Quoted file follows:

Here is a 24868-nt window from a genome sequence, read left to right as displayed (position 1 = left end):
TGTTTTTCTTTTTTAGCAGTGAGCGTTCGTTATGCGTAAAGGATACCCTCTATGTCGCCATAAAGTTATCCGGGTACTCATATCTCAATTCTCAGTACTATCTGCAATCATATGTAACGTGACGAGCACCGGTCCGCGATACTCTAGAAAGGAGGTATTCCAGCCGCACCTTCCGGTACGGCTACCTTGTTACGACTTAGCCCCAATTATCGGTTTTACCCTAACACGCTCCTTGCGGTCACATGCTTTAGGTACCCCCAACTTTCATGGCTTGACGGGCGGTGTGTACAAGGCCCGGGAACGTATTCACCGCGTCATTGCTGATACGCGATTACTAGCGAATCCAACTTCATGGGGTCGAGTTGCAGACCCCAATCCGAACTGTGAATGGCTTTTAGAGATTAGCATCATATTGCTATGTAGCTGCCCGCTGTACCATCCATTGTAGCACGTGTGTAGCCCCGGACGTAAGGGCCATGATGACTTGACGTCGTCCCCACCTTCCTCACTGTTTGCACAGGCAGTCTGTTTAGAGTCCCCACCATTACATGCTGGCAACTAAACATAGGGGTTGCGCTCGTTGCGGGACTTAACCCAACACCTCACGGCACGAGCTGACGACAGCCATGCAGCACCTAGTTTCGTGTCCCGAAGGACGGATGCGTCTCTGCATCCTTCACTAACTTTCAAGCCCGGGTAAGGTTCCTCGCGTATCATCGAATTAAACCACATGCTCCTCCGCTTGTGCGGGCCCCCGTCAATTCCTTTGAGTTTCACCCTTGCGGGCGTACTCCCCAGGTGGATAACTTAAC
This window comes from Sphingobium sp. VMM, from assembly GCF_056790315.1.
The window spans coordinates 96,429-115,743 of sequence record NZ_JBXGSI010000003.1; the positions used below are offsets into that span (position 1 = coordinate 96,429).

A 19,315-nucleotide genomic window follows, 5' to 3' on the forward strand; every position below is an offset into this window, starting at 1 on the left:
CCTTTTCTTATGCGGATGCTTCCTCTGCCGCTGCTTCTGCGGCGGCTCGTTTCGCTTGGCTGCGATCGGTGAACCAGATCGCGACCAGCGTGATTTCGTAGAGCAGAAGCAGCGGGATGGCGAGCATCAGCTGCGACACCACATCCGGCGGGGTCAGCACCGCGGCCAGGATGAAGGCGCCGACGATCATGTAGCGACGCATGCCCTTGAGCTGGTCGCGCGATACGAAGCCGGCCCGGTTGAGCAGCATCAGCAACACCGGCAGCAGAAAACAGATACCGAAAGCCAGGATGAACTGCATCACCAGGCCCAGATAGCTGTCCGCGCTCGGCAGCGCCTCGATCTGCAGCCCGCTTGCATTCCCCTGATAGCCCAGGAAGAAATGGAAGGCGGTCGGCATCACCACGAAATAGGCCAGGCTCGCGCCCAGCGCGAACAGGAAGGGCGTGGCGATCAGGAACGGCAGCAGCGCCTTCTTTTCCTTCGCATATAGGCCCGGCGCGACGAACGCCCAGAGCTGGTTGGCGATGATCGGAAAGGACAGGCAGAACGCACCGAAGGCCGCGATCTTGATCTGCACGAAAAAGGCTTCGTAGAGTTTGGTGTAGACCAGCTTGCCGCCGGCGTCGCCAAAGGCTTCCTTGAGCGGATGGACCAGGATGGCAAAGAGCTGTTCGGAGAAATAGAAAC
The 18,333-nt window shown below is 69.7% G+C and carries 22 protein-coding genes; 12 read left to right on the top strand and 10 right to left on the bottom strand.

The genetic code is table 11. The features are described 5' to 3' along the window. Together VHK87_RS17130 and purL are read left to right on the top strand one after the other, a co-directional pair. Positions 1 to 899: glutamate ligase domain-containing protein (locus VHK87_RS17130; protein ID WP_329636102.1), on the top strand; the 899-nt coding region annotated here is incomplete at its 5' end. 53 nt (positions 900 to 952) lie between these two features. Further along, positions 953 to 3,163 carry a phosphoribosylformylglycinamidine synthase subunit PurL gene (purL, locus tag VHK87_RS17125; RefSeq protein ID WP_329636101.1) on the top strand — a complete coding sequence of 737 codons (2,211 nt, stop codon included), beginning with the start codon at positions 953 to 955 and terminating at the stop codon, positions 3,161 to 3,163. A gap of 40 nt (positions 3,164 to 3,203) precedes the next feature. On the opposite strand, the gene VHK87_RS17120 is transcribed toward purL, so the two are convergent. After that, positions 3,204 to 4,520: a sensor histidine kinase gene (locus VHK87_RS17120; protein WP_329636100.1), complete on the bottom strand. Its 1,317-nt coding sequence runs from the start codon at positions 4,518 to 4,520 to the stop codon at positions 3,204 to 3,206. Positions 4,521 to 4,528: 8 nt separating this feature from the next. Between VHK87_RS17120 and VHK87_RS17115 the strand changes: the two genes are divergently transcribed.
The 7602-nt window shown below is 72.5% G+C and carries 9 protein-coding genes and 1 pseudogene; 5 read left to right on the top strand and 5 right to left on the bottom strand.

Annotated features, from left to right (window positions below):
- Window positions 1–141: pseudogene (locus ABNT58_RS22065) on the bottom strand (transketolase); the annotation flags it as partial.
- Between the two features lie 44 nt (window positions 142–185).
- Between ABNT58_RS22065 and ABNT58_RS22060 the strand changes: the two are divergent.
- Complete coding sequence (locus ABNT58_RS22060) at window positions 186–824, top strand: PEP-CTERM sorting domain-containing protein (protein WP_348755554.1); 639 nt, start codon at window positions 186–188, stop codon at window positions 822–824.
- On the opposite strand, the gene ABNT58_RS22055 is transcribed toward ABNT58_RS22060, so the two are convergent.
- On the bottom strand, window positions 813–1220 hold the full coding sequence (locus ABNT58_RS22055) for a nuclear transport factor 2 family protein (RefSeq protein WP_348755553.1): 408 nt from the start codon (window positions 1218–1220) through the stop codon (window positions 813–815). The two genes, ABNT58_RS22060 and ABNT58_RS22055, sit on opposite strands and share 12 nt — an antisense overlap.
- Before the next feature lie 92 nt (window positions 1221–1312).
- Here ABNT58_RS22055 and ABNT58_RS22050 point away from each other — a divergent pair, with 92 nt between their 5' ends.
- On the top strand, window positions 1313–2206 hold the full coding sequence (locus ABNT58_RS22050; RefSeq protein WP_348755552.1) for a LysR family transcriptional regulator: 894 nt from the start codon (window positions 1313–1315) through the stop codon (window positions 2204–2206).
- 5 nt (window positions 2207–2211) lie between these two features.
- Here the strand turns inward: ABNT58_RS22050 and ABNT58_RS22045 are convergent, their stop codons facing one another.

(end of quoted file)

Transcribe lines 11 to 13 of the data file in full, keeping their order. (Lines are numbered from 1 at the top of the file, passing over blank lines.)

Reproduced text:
- Window positions 1–141: pseudogene (locus ABNT58_RS22065) on the bottom strand (transketolase); the annotation flags it as partial.
- Between the two features lie 44 nt (window positions 142–185).
- Between ABNT58_RS22065 and ABNT58_RS22060 the strand changes: the two are divergent.